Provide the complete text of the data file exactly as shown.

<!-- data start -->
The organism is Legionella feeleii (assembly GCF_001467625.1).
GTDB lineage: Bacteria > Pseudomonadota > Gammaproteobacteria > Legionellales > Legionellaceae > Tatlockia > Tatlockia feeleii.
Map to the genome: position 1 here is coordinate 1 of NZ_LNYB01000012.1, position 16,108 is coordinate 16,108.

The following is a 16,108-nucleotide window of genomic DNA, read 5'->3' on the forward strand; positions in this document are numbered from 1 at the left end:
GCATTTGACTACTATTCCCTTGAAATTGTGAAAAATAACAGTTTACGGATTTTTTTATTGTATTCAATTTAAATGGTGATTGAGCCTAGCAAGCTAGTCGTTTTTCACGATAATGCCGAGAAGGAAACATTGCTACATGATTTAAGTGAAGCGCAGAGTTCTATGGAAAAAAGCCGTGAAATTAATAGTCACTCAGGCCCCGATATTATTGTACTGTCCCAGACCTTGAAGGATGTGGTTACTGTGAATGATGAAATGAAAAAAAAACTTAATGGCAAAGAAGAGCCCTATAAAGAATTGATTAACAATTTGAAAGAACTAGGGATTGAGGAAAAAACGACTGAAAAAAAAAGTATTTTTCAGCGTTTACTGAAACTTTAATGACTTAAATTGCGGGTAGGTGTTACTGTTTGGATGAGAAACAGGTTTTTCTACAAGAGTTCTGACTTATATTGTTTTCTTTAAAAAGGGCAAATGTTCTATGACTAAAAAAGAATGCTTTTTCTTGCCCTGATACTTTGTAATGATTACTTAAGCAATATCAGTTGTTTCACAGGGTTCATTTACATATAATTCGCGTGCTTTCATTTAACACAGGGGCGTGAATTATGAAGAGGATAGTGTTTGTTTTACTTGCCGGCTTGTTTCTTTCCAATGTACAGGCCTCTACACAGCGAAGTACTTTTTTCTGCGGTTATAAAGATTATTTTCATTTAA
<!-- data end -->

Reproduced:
The organism is Legionella feeleii (assembly GCF_001467625.1).
GTDB lineage: Bacteria > Pseudomonadota > Gammaproteobacteria > Legionellales > Legionellaceae > Tatlockia > Tatlockia feeleii.
Map to the genome: position 1 here is coordinate 1 of NZ_LNYB01000012.1, position 16,108 is coordinate 16,108.

The following is a 16,108-nucleotide window of genomic DNA, read 5'->3' on the forward strand; positions in this document are numbered from 1 at the left end:
GCATTTGACTACTATTCCCTTGAAATTGTGAAAAATAACAGTTTACGGATTTTTTTATTGTATTCAATTTAAATGGTGATTGAGCCTAGCAAGCTAGTCGTTTTTCACGATAATGCCGAGAAGGAAACATTGCTACATGATTTAAGTGAAGCGCAGAGTTCTATGGAAAAAAGCCGTGAAATTAATAGTCACTCAGGCCCCGATATTATTGTACTGTCCCAGACCTTGAAGGATGTGGTTACTGTGAATGATGAAATGAAAAAAAAACTTAATGGCAAAGAAGAGCCCTATAAAGAATTGATTAACAATTTGAAAGAACTAGGGATTGAGGAAAAAACGACTGAAAAAAAAAGTATTTTTCAGCGTTTACTGAAACTTTAATGACTTAAATTGCGGGTAGGTGTTACTGTTTGGATGAGAAACAGGTTTTTCTACAAGAGTTCTGACTTATATTGTTTTCTTTAAAAAGGGCAAATGTTCTATGACTAAAAAAGAATGCTTTTTCTTGCCCTGATACTTTGTAATGATTACTTAAGCAATATCAGTTGTTTCACAGGGTTCATTTACATATAATTCGCGTGCTTTCATTTAACACAGGGGCGTGAATTATGAAGAGGATAGTGTTTGTTTTACTTGCCGGCTTGTTTCTTTCCAATGTACAGGCCTCTACACAGCGAAGTACTTTTTTCTGCGGTTATAAAGATTATTTTCATTTAA